The Daily Parker

Politics, Weather, Photography, and the Dog

Maybe not the best programming

I'm going into my downtown Chicago office twice a week, even though I'm the only one on the floor, just so I can get some variety and also more monitors for my work laptop. Last week the building started piping classical music into the main lobby. They, or the streaming provider, have chosen pretty basic stuff: Mozart piano concerti, Haydn symphonies, the occasional string quartet.

Today the walk-on music was Barber's Adagio for Strings. Think about the movies that used this piece and ask yourself, is this what people want to hear walking into their office building at 8:45 on a Monday morning? During a global emergency? Ten weeks before the most consequential election in the last 75 years?

I will now sob briefly before coding a fun demo.

With apologies to Ron Shelton

– He lollygags around the Rose Garden. He lollygags on his way to the Hill. He lollygags in and out of the Oval. Do you know what that makes him? Larry?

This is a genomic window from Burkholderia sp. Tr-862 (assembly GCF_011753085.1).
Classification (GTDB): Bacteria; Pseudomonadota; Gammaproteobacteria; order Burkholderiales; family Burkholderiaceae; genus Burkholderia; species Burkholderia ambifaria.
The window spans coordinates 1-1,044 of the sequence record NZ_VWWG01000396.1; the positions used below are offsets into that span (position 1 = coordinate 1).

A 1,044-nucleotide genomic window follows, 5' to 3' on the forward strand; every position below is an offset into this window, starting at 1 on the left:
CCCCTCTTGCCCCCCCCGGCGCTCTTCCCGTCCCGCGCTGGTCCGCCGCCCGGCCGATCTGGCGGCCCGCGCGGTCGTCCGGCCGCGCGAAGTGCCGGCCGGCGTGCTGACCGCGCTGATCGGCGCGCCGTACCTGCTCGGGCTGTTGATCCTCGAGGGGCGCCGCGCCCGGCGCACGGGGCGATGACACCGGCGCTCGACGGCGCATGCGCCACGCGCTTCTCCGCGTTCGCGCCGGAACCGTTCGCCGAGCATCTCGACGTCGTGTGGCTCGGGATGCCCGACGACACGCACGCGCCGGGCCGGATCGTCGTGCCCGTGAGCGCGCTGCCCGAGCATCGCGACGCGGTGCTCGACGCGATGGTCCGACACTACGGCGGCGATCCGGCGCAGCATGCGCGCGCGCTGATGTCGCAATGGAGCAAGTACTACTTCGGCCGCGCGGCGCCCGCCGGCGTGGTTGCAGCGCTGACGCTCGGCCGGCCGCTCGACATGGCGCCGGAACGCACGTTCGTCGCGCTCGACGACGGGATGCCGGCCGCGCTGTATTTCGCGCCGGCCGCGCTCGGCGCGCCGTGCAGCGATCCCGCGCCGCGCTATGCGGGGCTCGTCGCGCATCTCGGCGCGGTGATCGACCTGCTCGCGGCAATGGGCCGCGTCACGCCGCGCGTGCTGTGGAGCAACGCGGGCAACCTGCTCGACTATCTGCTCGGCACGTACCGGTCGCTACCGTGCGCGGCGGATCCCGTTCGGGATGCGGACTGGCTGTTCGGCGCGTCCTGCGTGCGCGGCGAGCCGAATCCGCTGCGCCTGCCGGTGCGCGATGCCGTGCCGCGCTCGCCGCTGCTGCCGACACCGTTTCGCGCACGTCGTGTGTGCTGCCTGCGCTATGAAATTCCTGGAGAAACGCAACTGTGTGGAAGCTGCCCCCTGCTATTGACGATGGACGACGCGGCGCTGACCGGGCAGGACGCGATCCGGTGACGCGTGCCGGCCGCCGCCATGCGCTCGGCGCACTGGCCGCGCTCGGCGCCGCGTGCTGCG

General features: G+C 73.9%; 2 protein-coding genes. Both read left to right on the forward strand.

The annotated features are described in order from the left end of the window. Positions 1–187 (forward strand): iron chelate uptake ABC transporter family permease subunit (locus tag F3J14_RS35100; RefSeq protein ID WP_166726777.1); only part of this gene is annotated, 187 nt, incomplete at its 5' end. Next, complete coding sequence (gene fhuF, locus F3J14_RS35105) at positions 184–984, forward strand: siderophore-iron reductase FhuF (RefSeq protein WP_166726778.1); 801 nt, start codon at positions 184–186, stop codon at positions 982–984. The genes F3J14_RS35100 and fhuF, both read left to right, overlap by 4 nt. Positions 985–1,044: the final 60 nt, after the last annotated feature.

– A lollygagger!

– A lollygagger. What's his record, Larry?

– Won in '16!

– Won in '16. How'd he ever win one?

– It's a miracle!

– It's a miracle. This is a simple game. You throw the ball, you hit the ball, you catch the ball. You got it? Now we have got a global pandemic raging for months. Hearing's at 8 in the morning.

– Ball, catch, throw, elephant, TV!

– ...

– ...

– Donnie, this is the toughest job a country has. But...the electorate wants to make a change...

(Original here.)

Wednesday, 74 March 2020

Just when you thought the Republican Party couldn't become more anti-science and pro-profit (at the expense of workers), the Wisconsin Supreme Court just struck down Wisconsin's stay-at-home order on a 4-3 party-line vote.

If only that were all:

Someday, we'll all look back on this time, laugh nervously, and change the subject.

Shaka, when the walls fell

I have tons of experience working from home, but historically I've balanced that by going out in the evenings. The pandemic has obviously cut that practice down to zero. Moreover, the village of Oak Park will start shelter-in-place measures tomorrow, so I expect Chicago to do the same in the next couple of days. The Oak Park order seems reasonable: stay home except for essentials like food and medicine, stay two meters away from other people, it's OK to walk your dog, and so on. Since I'm already doing all of those things, a Chicago order would only affect my friends who, for example, own book shops and can't work remotely for other reasons.